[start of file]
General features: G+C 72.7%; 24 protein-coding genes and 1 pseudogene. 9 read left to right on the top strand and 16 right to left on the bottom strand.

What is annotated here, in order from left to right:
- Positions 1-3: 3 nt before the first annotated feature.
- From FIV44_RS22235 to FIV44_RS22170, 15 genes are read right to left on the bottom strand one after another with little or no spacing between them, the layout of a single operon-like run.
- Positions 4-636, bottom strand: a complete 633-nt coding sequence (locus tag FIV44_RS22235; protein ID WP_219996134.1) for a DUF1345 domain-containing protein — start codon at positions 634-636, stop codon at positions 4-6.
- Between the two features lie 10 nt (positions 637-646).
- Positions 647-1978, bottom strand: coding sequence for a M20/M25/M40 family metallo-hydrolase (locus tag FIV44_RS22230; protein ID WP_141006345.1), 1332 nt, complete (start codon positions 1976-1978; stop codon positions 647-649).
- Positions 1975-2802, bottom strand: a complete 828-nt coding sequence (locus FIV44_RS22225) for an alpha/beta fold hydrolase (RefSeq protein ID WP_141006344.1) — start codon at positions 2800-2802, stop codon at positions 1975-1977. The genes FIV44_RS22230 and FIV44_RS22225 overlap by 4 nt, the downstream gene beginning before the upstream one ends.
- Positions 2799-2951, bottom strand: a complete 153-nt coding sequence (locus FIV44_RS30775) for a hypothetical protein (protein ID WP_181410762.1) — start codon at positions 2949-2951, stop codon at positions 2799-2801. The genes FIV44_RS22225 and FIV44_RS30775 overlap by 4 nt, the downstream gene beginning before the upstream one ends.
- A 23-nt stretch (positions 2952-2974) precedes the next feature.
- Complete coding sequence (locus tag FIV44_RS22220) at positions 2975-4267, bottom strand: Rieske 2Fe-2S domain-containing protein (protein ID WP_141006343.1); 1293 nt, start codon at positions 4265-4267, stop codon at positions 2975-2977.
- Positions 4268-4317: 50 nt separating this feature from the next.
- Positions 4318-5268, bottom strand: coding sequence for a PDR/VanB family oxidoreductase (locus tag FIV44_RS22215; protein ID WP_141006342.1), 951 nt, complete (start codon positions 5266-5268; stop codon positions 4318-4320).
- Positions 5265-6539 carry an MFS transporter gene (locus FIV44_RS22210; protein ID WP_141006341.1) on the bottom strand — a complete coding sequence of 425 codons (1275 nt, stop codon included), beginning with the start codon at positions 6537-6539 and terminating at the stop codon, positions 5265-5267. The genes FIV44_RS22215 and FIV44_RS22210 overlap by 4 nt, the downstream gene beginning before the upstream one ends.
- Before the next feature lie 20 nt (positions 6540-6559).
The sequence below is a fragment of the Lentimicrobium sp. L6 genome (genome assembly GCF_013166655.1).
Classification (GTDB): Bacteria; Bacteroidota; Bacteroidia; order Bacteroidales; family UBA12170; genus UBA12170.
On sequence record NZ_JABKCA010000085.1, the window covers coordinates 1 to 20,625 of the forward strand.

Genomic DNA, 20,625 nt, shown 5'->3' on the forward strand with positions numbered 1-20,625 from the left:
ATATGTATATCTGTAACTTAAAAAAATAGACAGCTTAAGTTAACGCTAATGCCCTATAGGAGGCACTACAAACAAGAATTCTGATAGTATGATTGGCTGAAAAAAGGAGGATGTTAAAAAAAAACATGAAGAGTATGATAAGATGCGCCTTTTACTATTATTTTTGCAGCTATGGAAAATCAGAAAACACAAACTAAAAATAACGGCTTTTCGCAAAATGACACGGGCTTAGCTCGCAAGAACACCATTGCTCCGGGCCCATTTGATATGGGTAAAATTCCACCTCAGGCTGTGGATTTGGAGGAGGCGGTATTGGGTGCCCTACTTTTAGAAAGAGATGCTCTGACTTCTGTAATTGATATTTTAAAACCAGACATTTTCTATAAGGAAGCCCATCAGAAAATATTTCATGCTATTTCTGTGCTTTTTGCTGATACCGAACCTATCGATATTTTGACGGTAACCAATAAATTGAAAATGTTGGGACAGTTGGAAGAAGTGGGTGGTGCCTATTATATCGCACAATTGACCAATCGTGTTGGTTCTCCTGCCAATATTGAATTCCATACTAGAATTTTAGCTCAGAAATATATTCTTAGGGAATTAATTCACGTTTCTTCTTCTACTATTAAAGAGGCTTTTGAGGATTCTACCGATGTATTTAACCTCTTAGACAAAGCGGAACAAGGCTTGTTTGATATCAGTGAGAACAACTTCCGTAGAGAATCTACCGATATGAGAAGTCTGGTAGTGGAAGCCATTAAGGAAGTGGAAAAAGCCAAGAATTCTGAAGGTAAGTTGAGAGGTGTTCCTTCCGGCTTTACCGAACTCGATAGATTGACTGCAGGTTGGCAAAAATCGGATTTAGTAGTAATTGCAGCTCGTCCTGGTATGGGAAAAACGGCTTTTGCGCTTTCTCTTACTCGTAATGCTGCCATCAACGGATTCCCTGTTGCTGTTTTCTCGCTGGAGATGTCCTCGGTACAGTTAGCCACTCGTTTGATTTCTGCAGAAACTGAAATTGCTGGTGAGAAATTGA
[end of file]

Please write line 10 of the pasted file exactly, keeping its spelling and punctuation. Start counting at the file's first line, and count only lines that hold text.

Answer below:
- A 23-nt stretch (positions 2952-2974) precedes the next feature.